A single head injury increases risk of dementia, particularly in women

PHILADELPHIA — Head injuries have become a leading concern in professional sports as many retired athletes point to longterm effects that have hampered their lives. In one recent study, scientists warn that the more head injuries a person suffers, the more likely they are to develop dementia.

Previous research on dementia and traumatic brain injuries suggests that women are at higher risk for dementia compared to men. Additionally, Black populations overall are at higher risk compared to White people. Few prior studies, however, have evaluated for possible differences in associations of head injury with dementia risk by sex and race.

Researchers from the University of Pennsylvania say a single head injury can lead to dementia later in life, particularly for women. These findings also suggest stronger associations of head injury with the risk of dementia among White people, compared to Black individuals.

‘Prevention of head injury could mitigate some risk of dementia later in life’

The researchers pulled data from the Atherosclerosis Risk in Communities (ARIC) study, which aimed to uncover links between head injury and dementia over the span of 25 years among a diverse population in the U.S. Previously, statistics on traumatic brain injury have been limited to select populations, such as military and medical claims databases. The new findings are among the first to specifically investigate head injury and dementia risk in both Black and White groups, as well as among both men and women, in a community-based setting.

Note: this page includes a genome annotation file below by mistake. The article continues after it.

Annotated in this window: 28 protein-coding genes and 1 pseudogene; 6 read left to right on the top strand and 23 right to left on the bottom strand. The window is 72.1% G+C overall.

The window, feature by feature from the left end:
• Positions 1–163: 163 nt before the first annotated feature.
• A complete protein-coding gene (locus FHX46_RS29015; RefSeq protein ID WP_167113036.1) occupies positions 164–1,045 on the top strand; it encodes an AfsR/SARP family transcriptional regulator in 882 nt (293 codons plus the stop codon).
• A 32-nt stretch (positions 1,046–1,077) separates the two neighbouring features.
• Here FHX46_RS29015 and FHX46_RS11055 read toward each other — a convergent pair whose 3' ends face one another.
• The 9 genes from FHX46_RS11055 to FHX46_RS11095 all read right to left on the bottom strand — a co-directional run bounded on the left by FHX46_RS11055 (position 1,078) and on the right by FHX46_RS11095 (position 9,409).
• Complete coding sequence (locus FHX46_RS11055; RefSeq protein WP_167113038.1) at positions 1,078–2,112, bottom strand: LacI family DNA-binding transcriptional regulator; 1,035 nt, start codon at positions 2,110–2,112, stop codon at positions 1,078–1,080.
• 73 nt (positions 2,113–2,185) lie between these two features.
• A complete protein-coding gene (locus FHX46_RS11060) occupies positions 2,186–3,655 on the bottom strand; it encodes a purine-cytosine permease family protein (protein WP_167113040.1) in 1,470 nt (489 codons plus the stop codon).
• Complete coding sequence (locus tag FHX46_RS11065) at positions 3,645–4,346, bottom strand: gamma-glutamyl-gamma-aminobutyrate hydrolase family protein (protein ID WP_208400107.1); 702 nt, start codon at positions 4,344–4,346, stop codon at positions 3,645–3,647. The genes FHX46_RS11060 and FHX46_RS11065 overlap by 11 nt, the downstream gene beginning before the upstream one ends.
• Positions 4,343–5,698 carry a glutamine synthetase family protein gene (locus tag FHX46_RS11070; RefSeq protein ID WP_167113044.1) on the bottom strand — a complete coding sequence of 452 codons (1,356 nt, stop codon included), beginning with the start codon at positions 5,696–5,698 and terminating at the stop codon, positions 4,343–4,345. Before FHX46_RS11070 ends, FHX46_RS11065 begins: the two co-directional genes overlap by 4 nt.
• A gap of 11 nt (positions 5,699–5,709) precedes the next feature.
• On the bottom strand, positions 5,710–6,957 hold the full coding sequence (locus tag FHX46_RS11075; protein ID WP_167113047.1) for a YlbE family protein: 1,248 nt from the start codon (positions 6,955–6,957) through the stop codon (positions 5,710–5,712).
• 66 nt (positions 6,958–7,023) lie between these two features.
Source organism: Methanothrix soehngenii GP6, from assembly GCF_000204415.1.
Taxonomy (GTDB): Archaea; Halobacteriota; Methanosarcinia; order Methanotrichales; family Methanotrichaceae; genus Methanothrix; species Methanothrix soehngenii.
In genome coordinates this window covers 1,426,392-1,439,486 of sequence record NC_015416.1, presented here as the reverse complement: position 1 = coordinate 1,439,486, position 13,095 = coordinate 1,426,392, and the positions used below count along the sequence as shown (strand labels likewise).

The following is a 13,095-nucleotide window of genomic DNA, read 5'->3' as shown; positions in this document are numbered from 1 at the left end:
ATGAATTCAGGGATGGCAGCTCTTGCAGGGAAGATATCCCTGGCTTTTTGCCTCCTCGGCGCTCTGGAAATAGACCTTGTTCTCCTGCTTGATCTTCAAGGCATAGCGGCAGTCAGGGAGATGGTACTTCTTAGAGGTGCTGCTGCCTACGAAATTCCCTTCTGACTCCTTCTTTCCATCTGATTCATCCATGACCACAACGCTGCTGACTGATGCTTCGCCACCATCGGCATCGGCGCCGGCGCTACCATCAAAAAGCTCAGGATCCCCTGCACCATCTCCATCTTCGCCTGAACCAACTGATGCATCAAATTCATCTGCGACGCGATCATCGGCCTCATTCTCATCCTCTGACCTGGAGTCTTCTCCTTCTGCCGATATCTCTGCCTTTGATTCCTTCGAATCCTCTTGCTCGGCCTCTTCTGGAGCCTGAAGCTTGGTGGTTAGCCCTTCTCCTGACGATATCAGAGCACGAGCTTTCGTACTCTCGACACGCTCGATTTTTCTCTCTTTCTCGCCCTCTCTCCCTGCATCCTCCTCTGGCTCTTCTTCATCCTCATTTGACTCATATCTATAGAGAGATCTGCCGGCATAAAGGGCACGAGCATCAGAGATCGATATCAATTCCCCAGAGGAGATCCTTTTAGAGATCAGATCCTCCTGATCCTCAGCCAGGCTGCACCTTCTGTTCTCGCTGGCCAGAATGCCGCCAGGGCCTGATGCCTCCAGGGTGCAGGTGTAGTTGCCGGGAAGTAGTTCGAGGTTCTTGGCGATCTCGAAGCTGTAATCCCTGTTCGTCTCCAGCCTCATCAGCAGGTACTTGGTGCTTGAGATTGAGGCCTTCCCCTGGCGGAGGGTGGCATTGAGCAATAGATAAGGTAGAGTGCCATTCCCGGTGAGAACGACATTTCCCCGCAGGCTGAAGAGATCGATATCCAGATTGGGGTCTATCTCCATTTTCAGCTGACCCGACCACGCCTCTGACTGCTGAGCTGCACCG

Findings show that, compared to participants who never experienced a head injury, a history of a single prior head injury increases one’s chances for dementia by 1.25 times. A history of two or more prior head injuries was associated with more than double the risk of dementia compared to individuals without a history of head injury. Overall, 9.5% of all dementia cases in the study population could be attributed to at least one prior head injury.

“Head injury is a significant risk factor for dementia, but it’s one that can be prevented. Our findings show that more head injuries are associated with greater risk for dementia. The dose-dependence of this association suggests that prevention of head injury could mitigate some risk of dementia later in life,” says lead investigator Dr. Andrea Schneider, an assistant professor of neurology at the University of Pennsylvania, in a statement.

Sex, race play a role

Data from the ARIC study reveals evidence that women were more likely to experience dementia as a result of head injury than men. The study also showed that although there is increased dementia risk associated with head injury among both White and Black participants, this was especially the case for White participants.

Researchers conclude that more research is needed to better understand reasons for the observed sex and race differences in the association of head injury with likelihood of developing dementia.

“Given the strong association of head injury with dementia, there is an important need for future research focused on prevention and intervention strategies aimed at reducing dementia after head injury. The results of this study have already led to several ongoing research projects, including efforts to uncover the causes of head injury-related dementia. Also, we are investigating the reasons underlying the observed sex and race differences in the risk of dementia associated with head injury,” says Dr. Schneider.

“While head injury is not the only risk factor for dementia, it is one risk factor for dementia that is modifiable by behavior changes such as wearing helmets and seat belts,” added Dr. Schneider.

The findings are published in Alzheimer’s & Dementia: The Journal of the Alzheimer’s Association.

SWNS writer Stephen Beech contributed to this report.

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